the foot orthoses effect during walking on the distribution

the sample size was small 14 (males 10, females 4), the period of the intervention is short (six weeks) which is not sufficient for insoles to make an effect on the medial arch or evaluate long-term effect. (Kim and Kim, 2016)

While in this study they evaluated the effect of orthotics in different walking conditions, it was conducted for 3 months, the shoe and orthotics were standard for all patients, the orthotic measurement was (thickness arch 2.6 cm, and the thickness of fore foot and heel was 0.4 cm), the parameters assessed were the load rate and contact area from planter pressure, the study resulted in an increase in the height of foot arch and there was a change from midfoot in weight-bearing to heel and fore foot, which lead to decrease in the midfoot contact area and load rate. The correction of planter pressure was found in horizontal ground and in walking up and down stairs. The limitations include the sample size was small 15, they didn’t measure the changes in the arch height.(Zhai et al., 2016)

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Another study compared the prefabricated and proprioceptive foot orthoses effect during walking on the distribution of plantar pressure, in the prefabricated orthotic group the orthotic supported the longitudinal arch and was 1-mm-thick while the proprioceptive orthotic group the orthotic was a flat with no arch support. The parameters assessed were peak pressure, maximum force, and contact area, it resulted in the prefabricated insole there was no major differences in contact area, while a significant decrease in peak pressure and force was noted, this reduction of the heel pressure is due to structural mechanisms of supporting the medial arch that lead to load transfer into midfoot area and in realigning the calcaneus to be in a normal position, thus leading to changes in pressure distribution. The limitations include the sample size is small 12 and they were male only, they assessed it in walking condition, the study didn’t evaluate long-term effect.(Aminian et al., 2013)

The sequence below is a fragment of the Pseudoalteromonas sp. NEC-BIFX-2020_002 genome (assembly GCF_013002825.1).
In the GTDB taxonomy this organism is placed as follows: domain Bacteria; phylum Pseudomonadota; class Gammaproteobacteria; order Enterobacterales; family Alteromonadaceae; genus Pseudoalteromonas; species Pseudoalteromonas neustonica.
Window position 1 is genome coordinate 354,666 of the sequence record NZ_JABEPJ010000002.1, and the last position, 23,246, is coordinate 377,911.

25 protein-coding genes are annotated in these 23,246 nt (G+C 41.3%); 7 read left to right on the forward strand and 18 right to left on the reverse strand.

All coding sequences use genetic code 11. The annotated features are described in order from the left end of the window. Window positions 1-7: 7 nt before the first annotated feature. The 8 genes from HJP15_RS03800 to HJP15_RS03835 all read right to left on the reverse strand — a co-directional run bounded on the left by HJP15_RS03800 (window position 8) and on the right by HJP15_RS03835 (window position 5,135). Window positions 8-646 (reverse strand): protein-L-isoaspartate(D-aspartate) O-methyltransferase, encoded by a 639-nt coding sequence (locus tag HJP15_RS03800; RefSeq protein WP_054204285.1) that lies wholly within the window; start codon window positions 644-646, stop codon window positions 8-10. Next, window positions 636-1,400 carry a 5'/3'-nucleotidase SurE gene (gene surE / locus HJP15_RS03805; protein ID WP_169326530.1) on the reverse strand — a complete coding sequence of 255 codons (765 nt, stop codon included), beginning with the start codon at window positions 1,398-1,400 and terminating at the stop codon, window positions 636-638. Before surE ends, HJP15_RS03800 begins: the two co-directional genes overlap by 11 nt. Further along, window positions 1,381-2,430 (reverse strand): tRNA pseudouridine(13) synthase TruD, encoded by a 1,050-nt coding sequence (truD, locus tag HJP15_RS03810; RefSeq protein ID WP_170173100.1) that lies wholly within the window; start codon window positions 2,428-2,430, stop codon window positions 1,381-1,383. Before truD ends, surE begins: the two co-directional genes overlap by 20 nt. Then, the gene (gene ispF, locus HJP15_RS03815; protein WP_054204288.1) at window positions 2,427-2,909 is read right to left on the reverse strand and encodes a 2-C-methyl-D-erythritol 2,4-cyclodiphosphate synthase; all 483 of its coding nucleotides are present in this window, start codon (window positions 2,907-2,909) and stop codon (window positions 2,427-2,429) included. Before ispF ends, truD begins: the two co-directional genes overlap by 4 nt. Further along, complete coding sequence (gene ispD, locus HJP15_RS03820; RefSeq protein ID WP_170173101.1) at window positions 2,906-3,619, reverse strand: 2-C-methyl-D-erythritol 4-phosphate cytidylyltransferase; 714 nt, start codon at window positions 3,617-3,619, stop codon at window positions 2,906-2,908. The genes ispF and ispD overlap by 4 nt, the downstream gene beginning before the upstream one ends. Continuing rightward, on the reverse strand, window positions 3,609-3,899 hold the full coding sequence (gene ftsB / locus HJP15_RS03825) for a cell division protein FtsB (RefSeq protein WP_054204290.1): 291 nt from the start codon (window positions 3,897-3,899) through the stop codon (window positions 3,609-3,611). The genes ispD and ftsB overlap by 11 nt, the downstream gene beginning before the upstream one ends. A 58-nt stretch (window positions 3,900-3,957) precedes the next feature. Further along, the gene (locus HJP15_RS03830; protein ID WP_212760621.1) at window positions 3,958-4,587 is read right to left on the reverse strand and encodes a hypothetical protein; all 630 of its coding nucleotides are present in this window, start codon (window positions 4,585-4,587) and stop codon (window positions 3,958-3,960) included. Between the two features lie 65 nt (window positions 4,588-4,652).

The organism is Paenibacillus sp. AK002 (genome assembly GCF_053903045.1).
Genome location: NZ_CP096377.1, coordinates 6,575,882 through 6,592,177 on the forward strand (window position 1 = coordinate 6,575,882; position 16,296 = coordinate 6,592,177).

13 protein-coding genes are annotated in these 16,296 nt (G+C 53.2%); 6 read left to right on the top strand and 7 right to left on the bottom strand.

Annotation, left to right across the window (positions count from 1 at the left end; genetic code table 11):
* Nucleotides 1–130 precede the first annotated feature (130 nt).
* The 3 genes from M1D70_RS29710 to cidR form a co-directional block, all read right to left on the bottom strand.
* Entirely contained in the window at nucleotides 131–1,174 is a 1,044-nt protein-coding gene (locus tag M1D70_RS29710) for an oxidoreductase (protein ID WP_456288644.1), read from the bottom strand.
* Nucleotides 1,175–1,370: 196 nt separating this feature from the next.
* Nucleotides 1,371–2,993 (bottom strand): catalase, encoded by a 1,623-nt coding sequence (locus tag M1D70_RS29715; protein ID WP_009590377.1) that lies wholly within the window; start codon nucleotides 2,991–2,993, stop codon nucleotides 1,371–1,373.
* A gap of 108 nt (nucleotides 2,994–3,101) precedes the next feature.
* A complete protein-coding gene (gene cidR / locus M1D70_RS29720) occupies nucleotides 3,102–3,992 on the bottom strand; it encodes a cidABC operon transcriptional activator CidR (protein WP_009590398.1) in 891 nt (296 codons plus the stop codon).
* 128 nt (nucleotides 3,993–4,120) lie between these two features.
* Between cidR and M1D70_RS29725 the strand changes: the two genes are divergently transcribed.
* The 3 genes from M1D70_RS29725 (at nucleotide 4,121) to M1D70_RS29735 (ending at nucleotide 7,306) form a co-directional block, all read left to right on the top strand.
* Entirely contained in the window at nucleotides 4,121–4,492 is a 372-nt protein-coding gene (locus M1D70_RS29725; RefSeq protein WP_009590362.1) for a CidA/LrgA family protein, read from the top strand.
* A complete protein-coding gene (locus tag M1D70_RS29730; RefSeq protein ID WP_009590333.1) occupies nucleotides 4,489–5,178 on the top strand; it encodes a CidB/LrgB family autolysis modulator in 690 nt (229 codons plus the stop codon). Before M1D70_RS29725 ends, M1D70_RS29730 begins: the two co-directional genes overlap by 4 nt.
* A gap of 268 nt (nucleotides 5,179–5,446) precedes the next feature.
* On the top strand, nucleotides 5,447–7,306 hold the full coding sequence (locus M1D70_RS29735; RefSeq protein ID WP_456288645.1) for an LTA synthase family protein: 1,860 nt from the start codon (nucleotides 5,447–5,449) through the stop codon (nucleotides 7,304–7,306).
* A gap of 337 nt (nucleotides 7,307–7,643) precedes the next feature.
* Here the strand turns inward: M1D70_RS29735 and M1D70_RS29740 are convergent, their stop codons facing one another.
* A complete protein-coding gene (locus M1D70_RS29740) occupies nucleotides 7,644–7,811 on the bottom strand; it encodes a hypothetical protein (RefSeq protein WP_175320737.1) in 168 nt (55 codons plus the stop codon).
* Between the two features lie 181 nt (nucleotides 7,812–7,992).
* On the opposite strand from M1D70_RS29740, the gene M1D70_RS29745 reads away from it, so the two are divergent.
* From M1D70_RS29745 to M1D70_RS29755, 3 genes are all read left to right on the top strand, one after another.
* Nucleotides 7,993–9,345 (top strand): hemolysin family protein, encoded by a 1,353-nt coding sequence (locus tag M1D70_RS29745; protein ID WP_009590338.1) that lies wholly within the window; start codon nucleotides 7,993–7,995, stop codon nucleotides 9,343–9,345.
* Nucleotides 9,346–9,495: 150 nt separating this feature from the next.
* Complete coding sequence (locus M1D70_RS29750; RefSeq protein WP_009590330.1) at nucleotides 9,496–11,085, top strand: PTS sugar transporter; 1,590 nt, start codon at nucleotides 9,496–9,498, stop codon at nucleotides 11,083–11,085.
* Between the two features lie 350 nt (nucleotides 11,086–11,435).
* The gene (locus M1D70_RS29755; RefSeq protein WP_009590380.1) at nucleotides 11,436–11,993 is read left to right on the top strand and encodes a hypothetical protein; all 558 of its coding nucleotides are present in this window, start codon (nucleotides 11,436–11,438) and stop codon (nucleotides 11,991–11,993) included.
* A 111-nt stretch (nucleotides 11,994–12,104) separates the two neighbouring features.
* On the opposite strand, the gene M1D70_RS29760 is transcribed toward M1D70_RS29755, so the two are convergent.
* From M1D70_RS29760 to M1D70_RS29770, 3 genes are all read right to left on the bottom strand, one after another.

Masamitsu Kidoa study evaluated the load response in medial arch to assess the effectiveness of the insoles in supporting the medial arch, they used two types of insoles accessory insoles and therapeutic insole which raised the arch by 10 mm with a 5-mm inner wedge, the parameters assessed include the load response, it resulted in that it was significant that the therapeutic insole suppressed talocalcaneal joint eversion compered to the accessory insole, limitations include the sample size is small 8 (males 4, females 4), they assessed it in mimicking a standing condition, the study didn’t evaluate long term effect.

In Hassan Saeedi study, they evaluated the effect of a customized orthoses done by University of California Berkeley Laboratory and its impact on muscle activity and kinetic, the parameters assessed were Foot skeletal alignment, visual analog scale, muscle activity (tibialis anterior, peroneus longus and medial gastrocnemius), ground reaction force. The study resulted in there was a correction in the alignment of the foot, the VAS results were reduced, the foot is functioning with a less load on the soft tissue, the limitations include they only used one subject in the study, it was for one month hence no long-term effect can be given.(Saeedi et al., 2014)

After reviewing these study results in the matter of orthosis effect on the medial arch, we can observe that there is a need in increasing the sample number, and in investigating the long-term effect of orthosis and measurement of the arch height which leads to the conclusion of the medial arch in flexible flatfoot to be realigned.

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